But even if we are to accept your interpretation, it doesn’t bolster your position on the homemaker. Younger widows are counseled to remarry, and their new husbands would then be their protector and provider. Paul said, “I will therefore that the younger women marry, bear children, guide the house, give none occasion to the adversary to speak reproachfully (1 Tim. 5:14).” Again, Paul seems to spell out the roles of the “younger women” who has remarried, and these responsibilities are clearly those of a homemaker. Where do we see Paul advising the young widows to work in the marketplace, leaving their children to the care of others? Paul emphasized, “Guide the house.” That is a fairly narrow scope of work prescribed for the wife from the perspective of this inspired, Hellenistic misogynist.

I would also direct you to some commentaries here, here, here and here by John F. MacArthur available on the internet.

You also mentioned that, “Deut 24:19 tells us that sheaves are to be left for widows and other needy peoples, but the widow still needs to go out and collect it. Unless a woman meets the special criteria for full time support in 1 Timothy 5, Christian charity towards her involved providing her with work, or giving her work that would be easier than normal.”

In the situation where the husband is deceased, or is unable to work for health reasons, I have clearly stated that these are exceptions which should not be used to redefine the norm. When the husband is not around, it is obvious that the wife has to assume the husband’s roles, at least for a short while. This is when diaconal assistance should be afforded her according to the mandate of 1 Tim. 5:3-16. The younger widow should remarry; those that qualify for the order of widow-servants would be supported by the church on a permanent basis. But even so, younger widows who have yet to remarry and are in need should be supported by the church as well, at least for a time.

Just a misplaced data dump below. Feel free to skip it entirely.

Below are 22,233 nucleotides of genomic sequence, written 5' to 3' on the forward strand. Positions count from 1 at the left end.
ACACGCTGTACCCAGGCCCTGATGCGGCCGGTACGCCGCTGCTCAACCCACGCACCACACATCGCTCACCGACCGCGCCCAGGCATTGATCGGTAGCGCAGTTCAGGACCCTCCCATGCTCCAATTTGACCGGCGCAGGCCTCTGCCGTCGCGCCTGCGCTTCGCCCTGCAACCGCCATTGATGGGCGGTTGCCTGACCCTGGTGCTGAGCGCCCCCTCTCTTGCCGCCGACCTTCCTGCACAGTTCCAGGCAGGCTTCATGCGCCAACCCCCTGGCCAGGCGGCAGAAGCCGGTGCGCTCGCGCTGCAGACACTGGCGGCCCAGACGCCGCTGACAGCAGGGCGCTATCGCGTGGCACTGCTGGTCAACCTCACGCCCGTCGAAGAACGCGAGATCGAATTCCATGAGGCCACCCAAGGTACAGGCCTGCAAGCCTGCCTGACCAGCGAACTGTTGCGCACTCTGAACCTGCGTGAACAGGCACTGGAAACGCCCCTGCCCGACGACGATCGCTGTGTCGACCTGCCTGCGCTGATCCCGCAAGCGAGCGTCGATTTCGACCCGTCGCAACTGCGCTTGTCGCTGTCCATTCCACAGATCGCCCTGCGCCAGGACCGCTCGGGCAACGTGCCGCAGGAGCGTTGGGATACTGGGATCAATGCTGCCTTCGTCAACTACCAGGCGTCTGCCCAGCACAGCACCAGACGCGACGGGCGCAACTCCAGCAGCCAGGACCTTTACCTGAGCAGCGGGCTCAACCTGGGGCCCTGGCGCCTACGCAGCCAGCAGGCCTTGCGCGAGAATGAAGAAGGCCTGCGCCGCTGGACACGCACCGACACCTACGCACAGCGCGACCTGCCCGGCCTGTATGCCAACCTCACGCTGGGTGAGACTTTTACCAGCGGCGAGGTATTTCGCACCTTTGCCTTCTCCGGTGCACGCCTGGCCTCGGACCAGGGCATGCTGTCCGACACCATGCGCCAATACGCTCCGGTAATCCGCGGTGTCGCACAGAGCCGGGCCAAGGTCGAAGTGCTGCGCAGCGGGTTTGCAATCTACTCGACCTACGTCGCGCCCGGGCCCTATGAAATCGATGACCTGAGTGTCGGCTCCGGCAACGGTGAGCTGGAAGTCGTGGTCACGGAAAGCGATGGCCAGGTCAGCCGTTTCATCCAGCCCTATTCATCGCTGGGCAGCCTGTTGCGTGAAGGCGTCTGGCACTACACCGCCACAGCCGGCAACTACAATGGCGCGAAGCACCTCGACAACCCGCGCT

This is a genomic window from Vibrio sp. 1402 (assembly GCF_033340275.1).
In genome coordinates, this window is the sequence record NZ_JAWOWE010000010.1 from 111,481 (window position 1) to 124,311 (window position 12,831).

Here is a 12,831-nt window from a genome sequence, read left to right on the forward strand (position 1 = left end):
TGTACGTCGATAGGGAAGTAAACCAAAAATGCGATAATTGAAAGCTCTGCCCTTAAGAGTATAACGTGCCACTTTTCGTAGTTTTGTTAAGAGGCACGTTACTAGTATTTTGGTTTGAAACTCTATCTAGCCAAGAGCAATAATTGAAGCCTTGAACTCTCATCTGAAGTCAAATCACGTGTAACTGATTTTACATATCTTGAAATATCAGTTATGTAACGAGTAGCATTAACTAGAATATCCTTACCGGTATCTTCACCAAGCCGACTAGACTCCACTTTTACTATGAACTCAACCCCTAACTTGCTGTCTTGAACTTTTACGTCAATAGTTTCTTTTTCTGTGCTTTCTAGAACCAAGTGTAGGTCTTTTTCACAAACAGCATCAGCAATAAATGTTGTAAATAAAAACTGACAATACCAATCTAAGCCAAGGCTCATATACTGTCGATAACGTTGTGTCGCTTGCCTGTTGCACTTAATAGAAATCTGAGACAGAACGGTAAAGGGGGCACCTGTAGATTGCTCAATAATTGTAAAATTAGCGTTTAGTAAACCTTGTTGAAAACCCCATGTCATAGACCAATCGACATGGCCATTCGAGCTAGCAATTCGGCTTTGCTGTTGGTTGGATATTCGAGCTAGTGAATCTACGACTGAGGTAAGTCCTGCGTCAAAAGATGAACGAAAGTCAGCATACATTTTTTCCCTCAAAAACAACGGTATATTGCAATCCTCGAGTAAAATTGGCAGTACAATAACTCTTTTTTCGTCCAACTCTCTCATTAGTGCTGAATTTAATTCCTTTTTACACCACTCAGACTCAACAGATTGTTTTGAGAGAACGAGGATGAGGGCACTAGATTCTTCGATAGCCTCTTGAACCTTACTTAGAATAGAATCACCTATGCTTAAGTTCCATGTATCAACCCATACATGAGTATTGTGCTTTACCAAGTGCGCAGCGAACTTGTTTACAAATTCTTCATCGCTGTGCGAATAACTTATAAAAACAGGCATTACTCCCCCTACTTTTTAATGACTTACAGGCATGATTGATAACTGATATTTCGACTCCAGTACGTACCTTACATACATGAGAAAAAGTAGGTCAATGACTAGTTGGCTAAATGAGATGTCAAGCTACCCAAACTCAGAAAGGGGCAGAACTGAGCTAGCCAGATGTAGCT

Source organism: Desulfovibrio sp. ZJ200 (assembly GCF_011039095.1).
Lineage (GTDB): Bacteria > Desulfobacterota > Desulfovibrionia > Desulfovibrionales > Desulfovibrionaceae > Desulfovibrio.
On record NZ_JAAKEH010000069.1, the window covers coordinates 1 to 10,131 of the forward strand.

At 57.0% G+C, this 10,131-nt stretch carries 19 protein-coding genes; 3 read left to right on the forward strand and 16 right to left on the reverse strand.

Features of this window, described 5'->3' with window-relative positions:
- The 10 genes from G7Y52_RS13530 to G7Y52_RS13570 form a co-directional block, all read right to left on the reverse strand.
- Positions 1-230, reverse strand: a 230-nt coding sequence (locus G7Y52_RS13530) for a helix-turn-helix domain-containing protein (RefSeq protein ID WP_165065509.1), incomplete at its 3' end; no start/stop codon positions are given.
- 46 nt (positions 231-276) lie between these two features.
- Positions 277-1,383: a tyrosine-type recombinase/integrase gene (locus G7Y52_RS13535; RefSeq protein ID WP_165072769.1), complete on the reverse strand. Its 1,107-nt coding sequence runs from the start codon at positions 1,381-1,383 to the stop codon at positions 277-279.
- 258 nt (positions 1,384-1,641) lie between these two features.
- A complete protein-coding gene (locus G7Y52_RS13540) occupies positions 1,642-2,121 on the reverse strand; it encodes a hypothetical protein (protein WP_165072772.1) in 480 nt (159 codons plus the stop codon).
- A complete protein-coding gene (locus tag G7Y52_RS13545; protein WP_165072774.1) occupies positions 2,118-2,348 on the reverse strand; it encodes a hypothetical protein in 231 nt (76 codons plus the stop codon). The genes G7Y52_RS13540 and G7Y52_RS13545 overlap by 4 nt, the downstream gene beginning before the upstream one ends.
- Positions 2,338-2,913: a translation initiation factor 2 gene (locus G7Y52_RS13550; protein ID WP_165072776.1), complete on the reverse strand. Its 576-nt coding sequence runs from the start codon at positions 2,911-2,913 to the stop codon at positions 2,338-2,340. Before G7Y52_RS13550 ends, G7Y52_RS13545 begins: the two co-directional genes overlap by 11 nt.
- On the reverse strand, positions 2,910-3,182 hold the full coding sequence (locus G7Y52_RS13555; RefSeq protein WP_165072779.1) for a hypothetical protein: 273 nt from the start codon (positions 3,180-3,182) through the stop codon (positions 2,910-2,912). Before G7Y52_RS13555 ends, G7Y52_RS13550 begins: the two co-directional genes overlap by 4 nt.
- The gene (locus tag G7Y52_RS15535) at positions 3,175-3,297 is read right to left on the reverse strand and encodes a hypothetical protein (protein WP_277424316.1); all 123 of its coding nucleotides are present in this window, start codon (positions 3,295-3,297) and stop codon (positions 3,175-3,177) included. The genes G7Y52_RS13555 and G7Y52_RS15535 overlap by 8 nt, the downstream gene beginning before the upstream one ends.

3) Aquila and Priscilla

You wrote, “Verse 3 says that by their occupation they were tentmakers. Both Aquila, and Priscilla were tentmakers by occupation. Was Priscilla a vocational homemaker? Given Paul’s hearty commendation of the couple in his other Epistles, she must have been. Did she have another occupation or vocation? Yes, she was a tentmaker. I think this example does show that being a homemaker as the bible commands is not incompatible with a woman having another vocation.”

Let us peruse this passage of Scripture. Even as we read it, please keep in mind my words concerning hermeneutics in the previous post.

“1 After these things Paul departed from Athens, and came to Corinth; 2 And found a certain Jew named Aquila, born in Pontus, lately come from Italy, with his wife Priscilla; (because that Claudius had commanded all Jews to depart from Rome:) and came unto them. 3 And because he was of the same craft, he abode with them, and wrought: for by their occupation they were tentmakers (Acts 18:1-3, KJV).”

Whichever translation of the Bible you use, the following information is gleaned concerning Aquila and Priscilla in those verses:

a. Aquila is not Singaporean; he is a Jew born in Pontus;

b. His wife is Priscilla; and,

c. Their craft or occupation was tent-making.